|September 4, 1998||HOME | NEWS | SPECIALS|
It all began fifty two years ago, almost to the day. On September 10, 1946, Sister Teresa -- as she was then known -- was travelling by train from Calcutta to Darjeeling. With her was one passenger whose name did not figure in the official lists, for whom no ticket had been issued, but who was to impact on Teresa -- and through her, on the rest of the world.
His name was Jesus Christ.
And sometime during the train's noisy progress uphill to the sylvan tourist resort, He told the impressionable sister, 'I want you to serve Me among the poorest of the poor.'
Those words, uttered during one routine train journey, were to change a life. And through that life, millions of others.
Those words were to signal the end of one journey -- and the beginning of another one. A seemingly endless one, that took Mother Teresa through the bylanes and back-alleys of human misery.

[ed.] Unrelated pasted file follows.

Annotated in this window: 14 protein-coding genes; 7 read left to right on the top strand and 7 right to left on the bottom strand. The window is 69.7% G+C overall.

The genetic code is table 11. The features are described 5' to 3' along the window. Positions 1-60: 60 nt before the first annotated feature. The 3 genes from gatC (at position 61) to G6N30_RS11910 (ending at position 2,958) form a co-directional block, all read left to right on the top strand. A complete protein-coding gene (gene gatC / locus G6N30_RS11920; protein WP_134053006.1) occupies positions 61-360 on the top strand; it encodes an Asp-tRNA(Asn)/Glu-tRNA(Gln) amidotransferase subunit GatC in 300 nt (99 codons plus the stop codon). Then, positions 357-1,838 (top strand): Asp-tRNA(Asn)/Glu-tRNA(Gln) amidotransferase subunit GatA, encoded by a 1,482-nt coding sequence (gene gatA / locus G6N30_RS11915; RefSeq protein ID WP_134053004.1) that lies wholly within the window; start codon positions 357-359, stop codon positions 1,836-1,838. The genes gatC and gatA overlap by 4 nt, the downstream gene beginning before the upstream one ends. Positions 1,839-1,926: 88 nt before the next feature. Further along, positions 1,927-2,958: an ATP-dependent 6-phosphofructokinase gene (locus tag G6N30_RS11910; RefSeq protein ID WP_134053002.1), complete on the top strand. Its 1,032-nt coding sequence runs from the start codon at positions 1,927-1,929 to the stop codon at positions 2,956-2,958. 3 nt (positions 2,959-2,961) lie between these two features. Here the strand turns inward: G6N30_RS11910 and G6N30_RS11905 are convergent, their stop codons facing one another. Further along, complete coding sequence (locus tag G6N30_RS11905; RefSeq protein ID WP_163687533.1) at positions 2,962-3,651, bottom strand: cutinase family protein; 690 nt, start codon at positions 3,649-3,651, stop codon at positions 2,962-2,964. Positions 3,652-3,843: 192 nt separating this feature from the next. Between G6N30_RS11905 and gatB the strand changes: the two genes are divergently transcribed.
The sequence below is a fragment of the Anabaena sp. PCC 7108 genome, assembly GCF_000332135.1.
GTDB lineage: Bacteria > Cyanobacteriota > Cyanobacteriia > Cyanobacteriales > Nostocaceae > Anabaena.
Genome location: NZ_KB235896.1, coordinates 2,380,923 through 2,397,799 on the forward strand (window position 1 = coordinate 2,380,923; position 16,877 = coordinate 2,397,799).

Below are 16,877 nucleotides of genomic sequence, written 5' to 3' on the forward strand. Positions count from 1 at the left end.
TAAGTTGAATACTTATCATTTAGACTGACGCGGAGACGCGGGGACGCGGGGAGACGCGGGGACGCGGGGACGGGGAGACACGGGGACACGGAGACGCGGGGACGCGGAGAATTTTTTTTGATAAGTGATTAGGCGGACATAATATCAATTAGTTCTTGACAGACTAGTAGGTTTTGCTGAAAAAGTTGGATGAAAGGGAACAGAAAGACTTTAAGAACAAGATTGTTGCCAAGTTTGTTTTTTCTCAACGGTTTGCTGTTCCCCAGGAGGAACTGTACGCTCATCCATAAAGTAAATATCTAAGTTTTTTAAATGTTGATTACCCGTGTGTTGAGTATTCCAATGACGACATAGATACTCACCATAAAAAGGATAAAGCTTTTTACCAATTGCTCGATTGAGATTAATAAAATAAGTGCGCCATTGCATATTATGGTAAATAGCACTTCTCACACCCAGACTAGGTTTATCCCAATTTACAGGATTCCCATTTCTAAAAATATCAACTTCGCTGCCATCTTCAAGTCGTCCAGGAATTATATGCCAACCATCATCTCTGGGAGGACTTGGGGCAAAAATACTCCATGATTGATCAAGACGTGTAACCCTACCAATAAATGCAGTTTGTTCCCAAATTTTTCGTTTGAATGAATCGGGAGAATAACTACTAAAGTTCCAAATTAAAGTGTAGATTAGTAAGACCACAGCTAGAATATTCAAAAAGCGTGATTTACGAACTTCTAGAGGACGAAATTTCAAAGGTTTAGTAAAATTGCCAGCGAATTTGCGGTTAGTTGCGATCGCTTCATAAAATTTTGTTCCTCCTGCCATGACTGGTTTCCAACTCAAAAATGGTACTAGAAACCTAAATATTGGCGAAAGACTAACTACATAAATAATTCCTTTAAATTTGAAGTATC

A voyage that earned, for her, the sobriquet 'Saint of the Sewers'.
On September 5 last year, the journey that began on that train to Darjeeling finally ended. As Mother Teresa passed into the ages, leaving behind memories, and the awesome legend of her life and times.
The sounds of global mourning soon gave place to a Cassandra chorus. 'It is,' the voices of doom proclaimed, 'the end. Not just of the Mother, but of the mission she made her own. The end, too, of the Missionaries of Charity, the organisation she founded, nursed, nurtured, and built into a bastion of hope for the deprived of Calcutta and, by extension, of the rest of the world as well.'
In a word, the mission was not expected to survive the missionary.
Chief Feature Writer Archana Masih and Staff Photographer Jewella C Miranda spent a week in Calcutta. Meeting the Missionaries of Charity, monitoring their work, wandering among the poor, the ailing and the dispossessed, who were the Mother's natural constituency.
And here, they tell the tale -- of what happens to an organisation, after the firm hand that held its helm, that gave it direction, has been replaced by other hands...
Design: Dominic Xavier
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